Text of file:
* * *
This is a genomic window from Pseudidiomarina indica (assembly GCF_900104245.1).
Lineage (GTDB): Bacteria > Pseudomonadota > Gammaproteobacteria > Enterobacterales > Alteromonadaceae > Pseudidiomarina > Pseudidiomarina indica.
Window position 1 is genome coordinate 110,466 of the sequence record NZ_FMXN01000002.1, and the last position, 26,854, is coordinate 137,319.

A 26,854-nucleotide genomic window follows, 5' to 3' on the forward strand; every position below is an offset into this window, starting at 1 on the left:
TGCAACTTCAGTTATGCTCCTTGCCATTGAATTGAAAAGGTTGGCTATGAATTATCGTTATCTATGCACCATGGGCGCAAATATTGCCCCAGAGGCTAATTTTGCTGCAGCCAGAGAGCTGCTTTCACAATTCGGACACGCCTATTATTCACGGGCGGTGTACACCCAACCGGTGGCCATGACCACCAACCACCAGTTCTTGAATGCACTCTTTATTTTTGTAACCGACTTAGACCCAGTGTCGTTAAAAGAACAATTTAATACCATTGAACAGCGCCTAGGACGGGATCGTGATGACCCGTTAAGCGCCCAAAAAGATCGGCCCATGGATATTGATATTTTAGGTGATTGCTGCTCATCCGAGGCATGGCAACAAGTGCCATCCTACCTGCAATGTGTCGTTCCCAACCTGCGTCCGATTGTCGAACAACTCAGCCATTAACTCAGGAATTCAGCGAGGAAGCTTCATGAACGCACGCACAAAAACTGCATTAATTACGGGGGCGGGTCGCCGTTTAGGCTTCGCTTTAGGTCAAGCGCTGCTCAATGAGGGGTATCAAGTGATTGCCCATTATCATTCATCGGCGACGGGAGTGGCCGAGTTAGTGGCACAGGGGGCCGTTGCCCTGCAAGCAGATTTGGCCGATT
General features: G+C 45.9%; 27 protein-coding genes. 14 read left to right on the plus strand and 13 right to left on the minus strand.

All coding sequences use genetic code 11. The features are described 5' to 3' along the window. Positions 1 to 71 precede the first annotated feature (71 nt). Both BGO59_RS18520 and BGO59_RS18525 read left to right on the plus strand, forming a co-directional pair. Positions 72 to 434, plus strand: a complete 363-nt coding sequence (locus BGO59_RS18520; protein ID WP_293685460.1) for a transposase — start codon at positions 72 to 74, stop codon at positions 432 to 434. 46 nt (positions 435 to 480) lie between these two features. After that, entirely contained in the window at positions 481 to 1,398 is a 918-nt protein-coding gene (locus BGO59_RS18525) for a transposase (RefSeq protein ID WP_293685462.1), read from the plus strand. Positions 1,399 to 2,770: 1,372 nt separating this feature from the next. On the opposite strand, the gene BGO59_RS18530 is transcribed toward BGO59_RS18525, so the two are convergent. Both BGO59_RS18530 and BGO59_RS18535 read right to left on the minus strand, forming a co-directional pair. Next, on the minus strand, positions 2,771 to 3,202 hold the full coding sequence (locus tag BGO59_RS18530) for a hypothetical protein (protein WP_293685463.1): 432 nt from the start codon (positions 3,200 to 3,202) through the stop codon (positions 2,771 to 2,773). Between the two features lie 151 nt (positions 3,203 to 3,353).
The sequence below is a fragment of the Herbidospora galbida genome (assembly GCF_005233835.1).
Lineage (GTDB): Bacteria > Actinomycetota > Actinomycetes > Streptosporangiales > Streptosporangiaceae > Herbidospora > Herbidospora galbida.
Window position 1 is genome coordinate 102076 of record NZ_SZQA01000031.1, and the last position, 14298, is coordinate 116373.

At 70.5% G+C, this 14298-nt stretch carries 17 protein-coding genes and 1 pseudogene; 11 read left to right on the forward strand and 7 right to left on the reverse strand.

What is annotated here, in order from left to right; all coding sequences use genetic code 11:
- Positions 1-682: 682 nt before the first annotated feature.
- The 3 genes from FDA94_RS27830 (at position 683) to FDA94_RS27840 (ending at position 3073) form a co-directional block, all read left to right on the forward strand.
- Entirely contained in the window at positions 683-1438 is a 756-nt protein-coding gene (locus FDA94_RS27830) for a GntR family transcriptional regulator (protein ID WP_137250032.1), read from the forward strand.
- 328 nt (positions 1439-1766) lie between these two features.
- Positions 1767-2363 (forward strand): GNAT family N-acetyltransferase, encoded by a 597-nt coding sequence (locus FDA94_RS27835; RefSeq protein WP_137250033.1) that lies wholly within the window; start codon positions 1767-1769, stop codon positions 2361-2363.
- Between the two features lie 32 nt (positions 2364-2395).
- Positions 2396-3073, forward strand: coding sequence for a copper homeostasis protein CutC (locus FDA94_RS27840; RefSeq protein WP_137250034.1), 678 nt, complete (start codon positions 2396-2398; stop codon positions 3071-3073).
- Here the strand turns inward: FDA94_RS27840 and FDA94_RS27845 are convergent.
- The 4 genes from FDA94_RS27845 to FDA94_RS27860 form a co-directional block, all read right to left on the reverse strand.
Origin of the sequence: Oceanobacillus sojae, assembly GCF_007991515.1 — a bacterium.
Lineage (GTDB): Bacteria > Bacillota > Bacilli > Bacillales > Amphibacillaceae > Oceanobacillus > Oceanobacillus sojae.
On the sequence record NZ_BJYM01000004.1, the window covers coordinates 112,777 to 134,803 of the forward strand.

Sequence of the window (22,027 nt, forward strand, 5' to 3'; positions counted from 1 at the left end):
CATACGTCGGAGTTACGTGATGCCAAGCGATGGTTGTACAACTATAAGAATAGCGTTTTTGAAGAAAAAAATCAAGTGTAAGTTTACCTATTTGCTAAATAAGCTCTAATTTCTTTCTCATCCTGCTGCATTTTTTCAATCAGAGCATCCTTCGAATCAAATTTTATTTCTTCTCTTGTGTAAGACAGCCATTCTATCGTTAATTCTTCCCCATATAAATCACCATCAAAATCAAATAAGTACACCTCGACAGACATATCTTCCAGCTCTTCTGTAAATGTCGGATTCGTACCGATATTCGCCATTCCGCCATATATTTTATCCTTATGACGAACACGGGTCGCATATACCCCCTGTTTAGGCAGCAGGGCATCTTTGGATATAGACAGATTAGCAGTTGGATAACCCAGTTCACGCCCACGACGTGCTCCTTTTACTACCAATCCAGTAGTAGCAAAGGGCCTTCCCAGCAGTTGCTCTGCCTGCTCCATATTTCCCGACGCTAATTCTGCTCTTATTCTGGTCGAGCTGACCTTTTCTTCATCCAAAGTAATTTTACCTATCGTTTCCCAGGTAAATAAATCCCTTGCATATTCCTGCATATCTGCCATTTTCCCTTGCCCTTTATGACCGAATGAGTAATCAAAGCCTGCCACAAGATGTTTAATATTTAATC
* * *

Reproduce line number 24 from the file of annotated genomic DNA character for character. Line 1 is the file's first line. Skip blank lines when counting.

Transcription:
On the sequence record NZ_BJYM01000004.1, the window covers coordinates 112,777 to 134,803 of the forward strand.